I know lots of stories–many true, some lies, and some I’m just not sure about. I can tell the story of William Bartram, a Botanist and one of the first white men to explore the Smoky Mountains, and how he had what turned out to be a friendly encounter with a group of Cherokee in the vicinity of Patton’s Run (true). I point out a square tunnel that cuts through the bank in which the Cherokee used to offer human sacrifice in hopes of successful fishing–the “Cherokee Prayer Tunnel” (lie, and I always tell them it’s a lie before the trip is over). I tell the story of Delebar’s rock, how Old Man Delebar wrecked his canoe into that rock four times, and so it was named in his honor (true, maybe?). When children are in the boat, I tell the Cherokee myth of the first black bears, and when a kid asks if it’s true, as they sometimes do, I say probably not but that people believe in lots of things and so maybe. There are other stories, of course, and I tell them, too. The irony and plain silliness of a very white man with a red beard reciting Cherokee myths aren’t lost on me.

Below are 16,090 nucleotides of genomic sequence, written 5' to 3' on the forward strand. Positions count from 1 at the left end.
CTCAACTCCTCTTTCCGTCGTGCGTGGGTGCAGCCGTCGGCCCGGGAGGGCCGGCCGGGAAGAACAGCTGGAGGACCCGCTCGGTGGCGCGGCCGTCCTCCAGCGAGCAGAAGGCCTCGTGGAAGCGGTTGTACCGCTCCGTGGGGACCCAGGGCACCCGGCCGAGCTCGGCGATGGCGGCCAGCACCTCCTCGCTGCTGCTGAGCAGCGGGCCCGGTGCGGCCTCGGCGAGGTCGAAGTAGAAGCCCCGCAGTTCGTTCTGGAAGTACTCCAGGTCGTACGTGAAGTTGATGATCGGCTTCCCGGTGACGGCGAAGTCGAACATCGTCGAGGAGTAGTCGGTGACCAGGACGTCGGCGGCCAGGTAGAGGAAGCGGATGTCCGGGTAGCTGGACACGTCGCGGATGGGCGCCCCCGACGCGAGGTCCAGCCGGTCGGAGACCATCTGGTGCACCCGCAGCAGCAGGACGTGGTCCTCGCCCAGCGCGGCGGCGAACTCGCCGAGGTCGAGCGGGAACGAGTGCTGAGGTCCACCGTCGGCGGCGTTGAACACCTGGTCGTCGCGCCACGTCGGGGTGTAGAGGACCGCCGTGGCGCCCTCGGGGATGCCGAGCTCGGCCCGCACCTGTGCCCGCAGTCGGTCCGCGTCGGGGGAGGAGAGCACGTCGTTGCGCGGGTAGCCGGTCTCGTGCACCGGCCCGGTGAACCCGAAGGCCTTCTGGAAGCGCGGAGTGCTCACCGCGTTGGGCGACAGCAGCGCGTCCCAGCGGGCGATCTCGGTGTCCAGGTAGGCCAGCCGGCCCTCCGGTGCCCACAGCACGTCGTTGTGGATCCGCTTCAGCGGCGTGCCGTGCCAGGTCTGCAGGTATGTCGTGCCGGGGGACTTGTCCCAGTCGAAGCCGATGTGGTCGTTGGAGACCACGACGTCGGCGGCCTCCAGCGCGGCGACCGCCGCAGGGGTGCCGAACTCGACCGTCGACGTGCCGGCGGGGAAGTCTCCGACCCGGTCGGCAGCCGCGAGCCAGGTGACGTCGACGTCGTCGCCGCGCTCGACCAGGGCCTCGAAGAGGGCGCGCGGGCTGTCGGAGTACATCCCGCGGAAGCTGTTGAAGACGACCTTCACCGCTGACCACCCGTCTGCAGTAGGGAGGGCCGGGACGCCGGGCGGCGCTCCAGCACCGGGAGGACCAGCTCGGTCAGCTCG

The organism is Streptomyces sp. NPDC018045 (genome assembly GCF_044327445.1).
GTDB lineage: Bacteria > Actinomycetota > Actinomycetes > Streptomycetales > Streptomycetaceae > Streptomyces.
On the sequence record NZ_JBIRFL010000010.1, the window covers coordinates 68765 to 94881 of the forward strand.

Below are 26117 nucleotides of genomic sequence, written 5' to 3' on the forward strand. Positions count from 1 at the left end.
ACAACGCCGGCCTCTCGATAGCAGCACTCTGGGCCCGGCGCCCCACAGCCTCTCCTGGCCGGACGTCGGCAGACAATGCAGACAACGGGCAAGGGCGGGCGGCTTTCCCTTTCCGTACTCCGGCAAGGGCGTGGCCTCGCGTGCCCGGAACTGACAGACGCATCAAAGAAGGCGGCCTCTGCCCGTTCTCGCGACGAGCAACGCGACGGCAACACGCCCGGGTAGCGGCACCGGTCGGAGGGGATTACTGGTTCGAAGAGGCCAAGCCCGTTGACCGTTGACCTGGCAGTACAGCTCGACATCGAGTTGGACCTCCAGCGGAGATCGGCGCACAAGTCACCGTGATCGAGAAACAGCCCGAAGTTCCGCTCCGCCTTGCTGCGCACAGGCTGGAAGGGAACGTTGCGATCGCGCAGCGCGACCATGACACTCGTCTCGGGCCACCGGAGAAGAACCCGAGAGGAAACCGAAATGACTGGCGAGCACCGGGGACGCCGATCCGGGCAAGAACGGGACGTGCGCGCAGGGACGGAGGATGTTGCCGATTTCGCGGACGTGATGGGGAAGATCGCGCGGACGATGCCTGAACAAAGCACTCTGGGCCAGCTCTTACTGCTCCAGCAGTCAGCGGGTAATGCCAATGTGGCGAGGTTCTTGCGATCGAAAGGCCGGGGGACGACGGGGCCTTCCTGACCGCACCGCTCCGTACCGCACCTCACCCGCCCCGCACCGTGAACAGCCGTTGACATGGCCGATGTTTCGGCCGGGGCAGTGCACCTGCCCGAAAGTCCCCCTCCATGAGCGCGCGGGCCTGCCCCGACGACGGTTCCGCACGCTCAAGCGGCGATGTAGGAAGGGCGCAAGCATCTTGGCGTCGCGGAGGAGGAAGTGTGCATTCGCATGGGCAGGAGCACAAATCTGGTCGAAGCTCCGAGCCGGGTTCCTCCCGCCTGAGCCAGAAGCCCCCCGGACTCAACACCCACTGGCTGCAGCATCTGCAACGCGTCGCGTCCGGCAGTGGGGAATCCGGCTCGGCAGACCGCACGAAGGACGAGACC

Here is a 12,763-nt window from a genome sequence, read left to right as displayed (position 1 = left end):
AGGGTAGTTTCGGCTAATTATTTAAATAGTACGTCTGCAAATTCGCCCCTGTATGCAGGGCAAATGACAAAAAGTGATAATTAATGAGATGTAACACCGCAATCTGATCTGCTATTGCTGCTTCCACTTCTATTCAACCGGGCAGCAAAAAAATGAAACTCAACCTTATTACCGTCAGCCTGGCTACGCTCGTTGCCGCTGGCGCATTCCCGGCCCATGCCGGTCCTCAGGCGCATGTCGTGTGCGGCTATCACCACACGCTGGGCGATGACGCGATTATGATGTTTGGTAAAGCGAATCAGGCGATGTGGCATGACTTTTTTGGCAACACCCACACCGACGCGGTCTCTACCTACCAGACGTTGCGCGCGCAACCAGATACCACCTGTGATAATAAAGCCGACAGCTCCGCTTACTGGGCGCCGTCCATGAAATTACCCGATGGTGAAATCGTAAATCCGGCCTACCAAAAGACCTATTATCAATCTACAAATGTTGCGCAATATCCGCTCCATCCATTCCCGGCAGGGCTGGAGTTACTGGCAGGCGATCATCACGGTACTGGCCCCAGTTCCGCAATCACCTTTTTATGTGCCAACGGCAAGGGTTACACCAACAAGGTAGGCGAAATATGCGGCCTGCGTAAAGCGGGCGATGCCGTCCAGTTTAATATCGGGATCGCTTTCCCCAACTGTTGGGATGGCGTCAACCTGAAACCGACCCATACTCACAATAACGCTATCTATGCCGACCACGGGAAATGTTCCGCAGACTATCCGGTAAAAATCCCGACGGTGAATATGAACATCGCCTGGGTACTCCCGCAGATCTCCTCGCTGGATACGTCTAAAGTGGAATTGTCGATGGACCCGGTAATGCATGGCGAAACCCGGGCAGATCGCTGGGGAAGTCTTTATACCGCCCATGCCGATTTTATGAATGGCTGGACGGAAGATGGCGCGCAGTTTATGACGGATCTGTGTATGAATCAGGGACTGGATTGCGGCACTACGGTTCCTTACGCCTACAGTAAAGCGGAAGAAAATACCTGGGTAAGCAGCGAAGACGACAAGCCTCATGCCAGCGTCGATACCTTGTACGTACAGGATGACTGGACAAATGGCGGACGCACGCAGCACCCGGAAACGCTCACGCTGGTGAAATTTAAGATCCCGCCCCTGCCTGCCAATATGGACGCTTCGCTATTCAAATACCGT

I can identify and point out the wild rhododendrons, wild azaleas, mountain laurel, tiger lillies, and mimosa trees. Throughout the summer, I watch the many elderberry bushes, how their clusters of creamy blossoms change into green berries and then ripen into heavy bunches of crimson, beebee sized berries. I show them to my rafters and talk about how people will use them for jams and wine. I’ll point out the few, sad, cadaverous hemlocks and talk about how the wooly adelgid is taking them from us. I wish I could recognize and identify more of the flora, which is so varied and rich, but I tell them what I know.